It reared back, yanking the hawk out of my hand while it swatted and clawed at its face. What I didn’t expect was for its face to immediately start sizzling and spurting flaming blood everywhere like some kind of psychotic blood-fueled roman candle.
The thing screeched and rolled away from me, clawing at pretty much everything from its face to the ash and nearby random tree husks, which disintegrated like the kind of cheap plywood even Lowes or Home Depot would reject, all the while spurting more burning goop everywhere. I’d clearly blinded it. At least I had that going for me.
The incendiary reaction, though, started diminishing the moment it managed to yank my tomahawk out. Good Idea informed me that some magical creatures like the fae were vulnerable to cold iron, and in some mythologies they reacted a bit like this. He was just as puzzled as I was over the fact that the tomahawk was steel, not iron, but whatevs. Take what little the universe lets you keep.
By that point it had rolled a decent distance downhill, certainly past where my pond should have been. It occurred to me that this was conveniently farther than thirty feet away. I couldn’t quite get into a sitting position, but I managed to flop into something loosely resembling one while screaming. Or at least that’s what I gathered because NCO told me to stop being a bitch and shoot the ****ing thing.
Copy that, Sarge. Pull pin, remove front cover, extend the tube smartly and lock it open. **** my backblast area.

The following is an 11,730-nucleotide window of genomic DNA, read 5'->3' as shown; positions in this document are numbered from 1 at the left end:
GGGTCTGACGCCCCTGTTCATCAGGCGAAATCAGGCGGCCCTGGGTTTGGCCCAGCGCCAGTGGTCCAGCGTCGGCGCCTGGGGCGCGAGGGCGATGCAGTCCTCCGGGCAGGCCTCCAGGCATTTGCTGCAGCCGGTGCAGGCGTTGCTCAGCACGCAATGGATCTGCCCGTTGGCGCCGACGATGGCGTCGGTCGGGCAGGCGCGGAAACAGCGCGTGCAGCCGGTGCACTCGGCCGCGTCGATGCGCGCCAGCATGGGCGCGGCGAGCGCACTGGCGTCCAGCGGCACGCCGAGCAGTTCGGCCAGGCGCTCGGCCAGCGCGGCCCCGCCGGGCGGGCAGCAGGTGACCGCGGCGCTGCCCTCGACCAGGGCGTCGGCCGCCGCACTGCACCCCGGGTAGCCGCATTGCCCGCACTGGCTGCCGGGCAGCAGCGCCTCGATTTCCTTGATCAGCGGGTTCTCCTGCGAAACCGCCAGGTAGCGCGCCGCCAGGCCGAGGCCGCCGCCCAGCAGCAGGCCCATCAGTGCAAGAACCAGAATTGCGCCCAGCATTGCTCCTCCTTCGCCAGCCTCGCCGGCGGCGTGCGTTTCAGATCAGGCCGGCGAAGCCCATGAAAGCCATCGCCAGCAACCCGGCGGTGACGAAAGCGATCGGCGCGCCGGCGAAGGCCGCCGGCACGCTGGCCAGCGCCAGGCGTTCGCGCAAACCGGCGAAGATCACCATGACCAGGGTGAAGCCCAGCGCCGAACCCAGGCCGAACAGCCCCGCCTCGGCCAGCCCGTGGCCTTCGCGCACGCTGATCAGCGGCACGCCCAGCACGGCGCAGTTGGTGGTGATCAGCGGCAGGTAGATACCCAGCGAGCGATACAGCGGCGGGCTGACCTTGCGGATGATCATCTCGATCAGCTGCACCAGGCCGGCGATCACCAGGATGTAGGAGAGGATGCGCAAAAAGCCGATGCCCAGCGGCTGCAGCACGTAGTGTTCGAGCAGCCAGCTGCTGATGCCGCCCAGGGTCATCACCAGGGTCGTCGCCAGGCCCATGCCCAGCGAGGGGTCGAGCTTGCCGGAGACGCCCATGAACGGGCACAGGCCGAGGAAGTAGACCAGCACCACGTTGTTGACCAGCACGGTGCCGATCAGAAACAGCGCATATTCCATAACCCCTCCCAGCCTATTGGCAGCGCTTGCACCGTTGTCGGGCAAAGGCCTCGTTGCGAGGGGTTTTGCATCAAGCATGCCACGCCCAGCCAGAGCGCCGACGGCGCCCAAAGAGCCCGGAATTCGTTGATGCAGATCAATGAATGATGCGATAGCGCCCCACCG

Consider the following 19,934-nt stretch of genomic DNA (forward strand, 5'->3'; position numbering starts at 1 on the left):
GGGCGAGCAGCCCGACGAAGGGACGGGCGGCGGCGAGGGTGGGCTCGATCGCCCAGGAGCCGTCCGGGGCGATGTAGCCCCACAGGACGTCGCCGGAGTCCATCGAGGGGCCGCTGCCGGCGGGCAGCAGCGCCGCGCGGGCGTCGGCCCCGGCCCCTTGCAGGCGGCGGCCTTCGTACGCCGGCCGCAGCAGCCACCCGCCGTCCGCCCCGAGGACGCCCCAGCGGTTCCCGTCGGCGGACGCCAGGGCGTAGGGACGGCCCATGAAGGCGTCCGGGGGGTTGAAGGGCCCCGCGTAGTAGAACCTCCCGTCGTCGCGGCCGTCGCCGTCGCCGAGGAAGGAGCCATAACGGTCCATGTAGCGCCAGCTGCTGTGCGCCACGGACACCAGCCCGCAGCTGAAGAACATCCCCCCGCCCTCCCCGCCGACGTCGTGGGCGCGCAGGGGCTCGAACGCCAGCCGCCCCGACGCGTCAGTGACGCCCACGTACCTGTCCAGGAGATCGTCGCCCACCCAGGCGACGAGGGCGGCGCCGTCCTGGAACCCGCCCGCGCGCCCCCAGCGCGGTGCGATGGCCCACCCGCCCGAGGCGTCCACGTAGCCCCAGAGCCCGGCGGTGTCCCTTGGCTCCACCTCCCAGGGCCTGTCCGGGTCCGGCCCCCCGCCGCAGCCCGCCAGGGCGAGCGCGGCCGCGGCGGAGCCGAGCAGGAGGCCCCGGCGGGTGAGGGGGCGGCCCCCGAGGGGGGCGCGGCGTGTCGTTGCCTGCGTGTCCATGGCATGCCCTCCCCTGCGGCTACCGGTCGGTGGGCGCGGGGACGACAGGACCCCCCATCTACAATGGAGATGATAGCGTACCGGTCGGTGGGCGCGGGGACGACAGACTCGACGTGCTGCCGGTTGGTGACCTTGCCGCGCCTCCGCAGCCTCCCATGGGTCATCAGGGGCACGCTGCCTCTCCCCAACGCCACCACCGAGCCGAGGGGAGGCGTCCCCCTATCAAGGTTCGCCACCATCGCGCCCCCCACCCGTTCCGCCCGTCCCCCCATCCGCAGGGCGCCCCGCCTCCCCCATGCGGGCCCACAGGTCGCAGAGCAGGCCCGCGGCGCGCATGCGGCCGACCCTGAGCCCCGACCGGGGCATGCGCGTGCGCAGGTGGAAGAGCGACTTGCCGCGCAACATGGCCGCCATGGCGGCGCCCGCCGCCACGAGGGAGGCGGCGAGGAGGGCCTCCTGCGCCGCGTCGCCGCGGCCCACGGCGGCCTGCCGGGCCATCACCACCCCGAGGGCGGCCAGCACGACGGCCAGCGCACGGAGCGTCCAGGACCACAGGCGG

“Hey, chuckle****!” I managed to rasp right before depressing the rubber firing boot. “Say cheese!”
There was a brief sputter and for a second I almost let the launcher droop. ****ing figures! And then there was a harsh pop followed by a bright streak that jumped through the air and nailed that ****** right in the gut.
I let the blast shove me onto my back and laughed as chunks of cat lizard fell out of the sky. You might’ve shrugged off 30-06, cat lizard, but you’re not immune to anti-tank rockets! Get rekt, scrub.
I found myself in the middle of another coughing fit a few moments later. Not ash this time, cat lizard chunk. By the time I’d coughed to the point of nearly vomiting, Good Idea pointed out it didn’t really taste quite like chicken like he’d expected. Somewhere between pork and a fishy chicken, with a little extra gamey flavor. I told Good Idea he wasn’t helping again, and he went off to pout.
After taking a few seconds to try catching my breath and failing, I poked around my belly. On the plus side, it didn’t hurt. On the minus side, and boy was it a big minus side, it didn’t hurt. That meant shock, amongst a few other things. My hand came away with an awful mixture of ash and blood that I could barely see in the dim light.
“Could you stop twitching and ****ing die already? ***damn. A little courtesy please? I’m not checking out until you do, asshole,” I shouted at my mortally wounded opponent.
Since it was dim and ash covered everything, I went ahead and smelled my hand. Ash covers the smell of a lot of things, but there was a hell of a lot of blood so I could still make it out over the ash. I could also smell something else you never wanted to go with abdominal wounds. ****. No, that wasn’t me swearing. I could smell my own **** over the ash, too. Ain’t that some ****?
I’m sure there were plenty of poop jokes that went through my mind at that instant, but I heard something moments later that I definitely didn’t expect to hear while bleeding out in the middle of *** knows where after shooting a ***damn cat lizard with a rocket launcher: crows.